Allow me to repeat that: The entire Nehru-Gandhi family — Cha-chaji, Indira, Rajiv, Sonia, Sanjay, Rahul, Prianka – collectively haver fewer educational qualifications than I (an average person) do. If I am not mistaken, they don’t have one solitary single college degree among the whole lot of them.

{To be continued.}

Why is India Poor? (Note #382)

What India is today is to a large extent the result of policy choices made by its leaders — especially post India’s independence. Prior to 1947, India’s fortunes were dictated by the British. The British were in India for — not to put too fine a point on it — looting the place. That is totally understandable. Every institution they created was directed towards the final goal of enriching themselves. Colonizers don’t go about colonizing foreign lands out of a sense of altruism. They do it for the moolah.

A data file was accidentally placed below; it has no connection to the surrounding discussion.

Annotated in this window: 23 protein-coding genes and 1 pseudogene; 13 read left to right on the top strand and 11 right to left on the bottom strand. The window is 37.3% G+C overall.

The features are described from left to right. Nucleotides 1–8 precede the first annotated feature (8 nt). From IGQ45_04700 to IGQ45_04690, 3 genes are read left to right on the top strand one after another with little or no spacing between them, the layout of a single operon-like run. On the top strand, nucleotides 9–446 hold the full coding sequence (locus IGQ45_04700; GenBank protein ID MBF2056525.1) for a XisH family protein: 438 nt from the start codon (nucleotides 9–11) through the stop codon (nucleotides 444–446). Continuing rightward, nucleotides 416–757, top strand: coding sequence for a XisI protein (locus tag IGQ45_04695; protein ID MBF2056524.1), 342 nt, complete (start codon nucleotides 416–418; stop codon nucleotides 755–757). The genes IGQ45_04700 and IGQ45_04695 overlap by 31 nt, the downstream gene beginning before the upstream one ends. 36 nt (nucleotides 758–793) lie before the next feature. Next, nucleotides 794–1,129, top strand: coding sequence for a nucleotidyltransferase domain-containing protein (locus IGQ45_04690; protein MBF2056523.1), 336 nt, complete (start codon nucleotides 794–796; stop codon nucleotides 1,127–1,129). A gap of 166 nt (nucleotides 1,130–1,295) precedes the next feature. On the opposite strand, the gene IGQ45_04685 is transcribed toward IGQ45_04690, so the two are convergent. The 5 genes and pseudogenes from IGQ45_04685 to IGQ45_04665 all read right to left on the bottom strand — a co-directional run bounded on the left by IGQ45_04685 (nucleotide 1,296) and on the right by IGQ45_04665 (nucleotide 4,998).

After independence, however, Indian policy was in the hands of Indians. What were the objectives of these Indians who stood at the helm? I really don’t know. What motivated them? I don’t know for sure. What were their declared motives? I believe it was to lead India to prosperity. Cha-cha Nehru said as much in his famous Tryst with Destiny speech. Talk is cheap. Especially pretty talk. Talk about scaling commanding heights is pretty as a picture, and as cheap as a picture. I have written critically about Cha-cha Nehru and his talk elsewhere. (See Nehru, the Nabob of Cluelessness, for instance.)

Justice Louis Brandeis wrote (Olmstead v US, 1928):